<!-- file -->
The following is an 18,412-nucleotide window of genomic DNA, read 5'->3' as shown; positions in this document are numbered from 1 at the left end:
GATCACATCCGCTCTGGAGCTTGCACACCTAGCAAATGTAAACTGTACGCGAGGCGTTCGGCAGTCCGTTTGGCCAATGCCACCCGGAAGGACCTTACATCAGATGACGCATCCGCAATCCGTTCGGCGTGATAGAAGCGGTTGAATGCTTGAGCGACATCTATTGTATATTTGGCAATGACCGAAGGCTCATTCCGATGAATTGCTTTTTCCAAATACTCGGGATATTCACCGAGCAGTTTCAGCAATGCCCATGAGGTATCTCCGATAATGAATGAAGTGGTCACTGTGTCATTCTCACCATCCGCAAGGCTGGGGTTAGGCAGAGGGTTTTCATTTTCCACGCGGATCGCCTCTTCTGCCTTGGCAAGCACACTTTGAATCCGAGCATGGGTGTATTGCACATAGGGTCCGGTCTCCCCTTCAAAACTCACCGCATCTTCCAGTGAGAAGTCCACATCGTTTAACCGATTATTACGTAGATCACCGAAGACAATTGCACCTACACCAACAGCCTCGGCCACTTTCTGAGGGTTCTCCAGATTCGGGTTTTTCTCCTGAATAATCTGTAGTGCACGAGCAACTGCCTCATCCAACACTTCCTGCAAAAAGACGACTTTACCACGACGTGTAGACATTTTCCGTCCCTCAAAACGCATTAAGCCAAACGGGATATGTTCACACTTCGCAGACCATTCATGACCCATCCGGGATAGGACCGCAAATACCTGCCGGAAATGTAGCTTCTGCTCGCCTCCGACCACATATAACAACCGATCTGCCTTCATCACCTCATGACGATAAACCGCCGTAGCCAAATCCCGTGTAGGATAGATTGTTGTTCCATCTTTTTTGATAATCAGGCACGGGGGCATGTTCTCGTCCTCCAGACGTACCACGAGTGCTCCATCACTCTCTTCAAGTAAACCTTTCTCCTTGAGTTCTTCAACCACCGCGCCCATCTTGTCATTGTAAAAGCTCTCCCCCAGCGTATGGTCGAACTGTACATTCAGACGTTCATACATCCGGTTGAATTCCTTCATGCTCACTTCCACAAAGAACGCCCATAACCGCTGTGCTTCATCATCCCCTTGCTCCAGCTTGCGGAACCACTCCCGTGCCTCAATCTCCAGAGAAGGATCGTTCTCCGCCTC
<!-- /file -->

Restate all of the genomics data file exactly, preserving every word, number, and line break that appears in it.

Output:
The following is an 18,412-nucleotide window of genomic DNA, read 5'->3' as shown; positions in this document are numbered from 1 at the left end:
GATCACATCCGCTCTGGAGCTTGCACACCTAGCAAATGTAAACTGTACGCGAGGCGTTCGGCAGTCCGTTTGGCCAATGCCACCCGGAAGGACCTTACATCAGATGACGCATCCGCAATCCGTTCGGCGTGATAGAAGCGGTTGAATGCTTGAGCGACATCTATTGTATATTTGGCAATGACCGAAGGCTCATTCCGATGAATTGCTTTTTCCAAATACTCGGGATATTCACCGAGCAGTTTCAGCAATGCCCATGAGGTATCTCCGATAATGAATGAAGTGGTCACTGTGTCATTCTCACCATCCGCAAGGCTGGGGTTAGGCAGAGGGTTTTCATTTTCCACGCGGATCGCCTCTTCTGCCTTGGCAAGCACACTTTGAATCCGAGCATGGGTGTATTGCACATAGGGTCCGGTCTCCCCTTCAAAACTCACCGCATCTTCCAGTGAGAAGTCCACATCGTTTAACCGATTATTACGTAGATCACCGAAGACAATTGCACCTACACCAACAGCCTCGGCCACTTTCTGAGGGTTCTCCAGATTCGGGTTTTTCTCCTGAATAATCTGTAGTGCACGAGCAACTGCCTCATCCAACACTTCCTGCAAAAAGACGACTTTACCACGACGTGTAGACATTTTCCGTCCCTCAAAACGCATTAAGCCAAACGGGATATGTTCACACTTCGCAGACCATTCATGACCCATCCGGGATAGGACCGCAAATACCTGCCGGAAATGTAGCTTCTGCTCGCCTCCGACCACATATAACAACCGATCTGCCTTCATCACCTCATGACGATAAACCGCCGTAGCCAAATCCCGTGTAGGATAGATTGTTGTTCCATCTTTTTTGATAATCAGGCACGGGGGCATGTTCTCGTCCTCCAGACGTACCACGAGTGCTCCATCACTCTCTTCAAGTAAACCTTTCTCCTTGAGTTCTTCAACCACCGCGCCCATCTTGTCATTGTAAAAGCTCTCCCCCAGCGTATGGTCGAACTGTACATTCAGACGTTCATACATCCGGTTGAATTCCTTCATGCTCACTTCCACAAAGAACGCCCATAACCGCTGTGCTTCATCATCCCCTTGCTCCAGCTTGCGGAACCACTCCCGTGCCTCAATCTCCAGAGAAGGATCGTTCTCCGCCTC